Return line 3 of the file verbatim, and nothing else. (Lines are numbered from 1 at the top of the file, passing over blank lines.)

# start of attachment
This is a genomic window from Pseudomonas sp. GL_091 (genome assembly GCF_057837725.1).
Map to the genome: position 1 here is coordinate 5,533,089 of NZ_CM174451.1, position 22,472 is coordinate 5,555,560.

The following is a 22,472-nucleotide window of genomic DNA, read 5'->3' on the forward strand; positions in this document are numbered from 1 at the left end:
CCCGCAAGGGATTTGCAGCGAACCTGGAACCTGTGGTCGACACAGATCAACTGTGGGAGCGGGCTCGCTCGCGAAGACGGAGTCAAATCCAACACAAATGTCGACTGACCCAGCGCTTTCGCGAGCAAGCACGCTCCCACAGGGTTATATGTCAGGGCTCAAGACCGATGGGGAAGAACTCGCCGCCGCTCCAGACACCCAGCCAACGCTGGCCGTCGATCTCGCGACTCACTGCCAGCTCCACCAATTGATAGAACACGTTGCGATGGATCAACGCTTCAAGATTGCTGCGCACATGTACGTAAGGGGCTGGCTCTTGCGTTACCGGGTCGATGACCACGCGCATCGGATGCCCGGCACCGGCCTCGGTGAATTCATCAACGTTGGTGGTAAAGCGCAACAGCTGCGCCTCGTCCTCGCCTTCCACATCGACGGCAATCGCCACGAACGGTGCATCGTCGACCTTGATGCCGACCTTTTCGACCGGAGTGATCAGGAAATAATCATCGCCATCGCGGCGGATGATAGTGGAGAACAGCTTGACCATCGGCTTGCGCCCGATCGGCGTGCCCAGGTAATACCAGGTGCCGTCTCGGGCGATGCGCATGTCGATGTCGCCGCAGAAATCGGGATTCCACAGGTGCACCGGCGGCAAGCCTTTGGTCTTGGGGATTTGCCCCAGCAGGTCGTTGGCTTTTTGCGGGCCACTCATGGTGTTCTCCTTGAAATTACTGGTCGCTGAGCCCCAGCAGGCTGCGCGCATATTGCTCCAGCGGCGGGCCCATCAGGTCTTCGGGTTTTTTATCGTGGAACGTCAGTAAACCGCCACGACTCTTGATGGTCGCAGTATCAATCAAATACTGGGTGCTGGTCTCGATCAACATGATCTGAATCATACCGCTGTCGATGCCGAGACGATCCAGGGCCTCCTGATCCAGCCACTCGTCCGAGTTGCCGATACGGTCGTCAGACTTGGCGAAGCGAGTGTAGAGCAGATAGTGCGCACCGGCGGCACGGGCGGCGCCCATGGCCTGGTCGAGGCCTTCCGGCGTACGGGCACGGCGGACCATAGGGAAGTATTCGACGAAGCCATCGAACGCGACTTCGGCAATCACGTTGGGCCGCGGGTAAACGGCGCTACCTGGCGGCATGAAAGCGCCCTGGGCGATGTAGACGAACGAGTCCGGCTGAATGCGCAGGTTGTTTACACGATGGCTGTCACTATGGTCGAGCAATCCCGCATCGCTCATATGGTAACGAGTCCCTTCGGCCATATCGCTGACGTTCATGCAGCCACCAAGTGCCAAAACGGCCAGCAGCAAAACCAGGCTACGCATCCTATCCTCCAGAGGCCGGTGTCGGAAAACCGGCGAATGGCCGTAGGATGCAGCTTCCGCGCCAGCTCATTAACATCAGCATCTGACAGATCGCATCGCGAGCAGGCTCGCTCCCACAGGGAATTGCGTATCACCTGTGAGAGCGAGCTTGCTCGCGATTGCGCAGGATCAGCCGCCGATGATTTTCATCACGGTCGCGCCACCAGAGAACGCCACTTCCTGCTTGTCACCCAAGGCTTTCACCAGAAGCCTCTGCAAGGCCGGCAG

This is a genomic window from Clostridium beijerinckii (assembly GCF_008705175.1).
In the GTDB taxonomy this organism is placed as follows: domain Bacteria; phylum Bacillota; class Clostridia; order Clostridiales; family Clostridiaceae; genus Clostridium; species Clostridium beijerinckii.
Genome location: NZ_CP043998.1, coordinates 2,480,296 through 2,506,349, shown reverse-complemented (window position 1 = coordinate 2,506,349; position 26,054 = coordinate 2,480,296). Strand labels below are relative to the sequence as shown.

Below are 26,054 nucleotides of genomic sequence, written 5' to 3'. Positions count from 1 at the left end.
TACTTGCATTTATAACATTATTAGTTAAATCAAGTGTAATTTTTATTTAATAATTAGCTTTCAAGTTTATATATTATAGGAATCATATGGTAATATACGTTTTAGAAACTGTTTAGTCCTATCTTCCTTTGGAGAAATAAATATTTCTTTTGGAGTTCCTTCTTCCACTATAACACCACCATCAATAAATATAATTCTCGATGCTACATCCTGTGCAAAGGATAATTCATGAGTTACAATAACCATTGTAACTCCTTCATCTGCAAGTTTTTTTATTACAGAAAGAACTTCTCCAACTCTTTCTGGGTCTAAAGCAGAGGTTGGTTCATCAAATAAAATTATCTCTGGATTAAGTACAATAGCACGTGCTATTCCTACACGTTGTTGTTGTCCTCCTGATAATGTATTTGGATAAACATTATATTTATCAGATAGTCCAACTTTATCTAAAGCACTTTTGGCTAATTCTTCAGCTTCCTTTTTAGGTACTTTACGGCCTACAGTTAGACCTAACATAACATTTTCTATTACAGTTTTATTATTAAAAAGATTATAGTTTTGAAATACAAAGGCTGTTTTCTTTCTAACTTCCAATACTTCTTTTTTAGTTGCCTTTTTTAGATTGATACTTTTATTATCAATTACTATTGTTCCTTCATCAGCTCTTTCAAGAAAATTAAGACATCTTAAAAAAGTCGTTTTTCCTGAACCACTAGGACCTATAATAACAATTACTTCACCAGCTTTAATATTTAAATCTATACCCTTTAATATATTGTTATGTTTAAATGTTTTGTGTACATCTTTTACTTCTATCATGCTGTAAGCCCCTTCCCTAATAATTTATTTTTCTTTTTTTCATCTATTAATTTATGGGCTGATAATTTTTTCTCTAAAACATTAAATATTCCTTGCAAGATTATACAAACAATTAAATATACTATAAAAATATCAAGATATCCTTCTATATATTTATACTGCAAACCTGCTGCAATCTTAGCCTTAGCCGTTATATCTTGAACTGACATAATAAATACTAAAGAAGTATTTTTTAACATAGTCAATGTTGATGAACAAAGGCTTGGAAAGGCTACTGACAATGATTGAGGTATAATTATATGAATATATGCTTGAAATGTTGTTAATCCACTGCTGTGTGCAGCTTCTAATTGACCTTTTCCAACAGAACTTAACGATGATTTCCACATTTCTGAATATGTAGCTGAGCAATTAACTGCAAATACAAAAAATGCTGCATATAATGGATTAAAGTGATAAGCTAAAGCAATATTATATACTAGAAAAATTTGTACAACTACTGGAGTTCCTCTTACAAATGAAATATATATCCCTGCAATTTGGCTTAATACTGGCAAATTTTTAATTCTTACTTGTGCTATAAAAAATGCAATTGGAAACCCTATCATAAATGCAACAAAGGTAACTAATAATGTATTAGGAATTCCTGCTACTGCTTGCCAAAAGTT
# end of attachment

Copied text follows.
The following is a 22,472-nucleotide window of genomic DNA, read 5'->3' on the forward strand; positions in this document are numbered from 1 at the left end: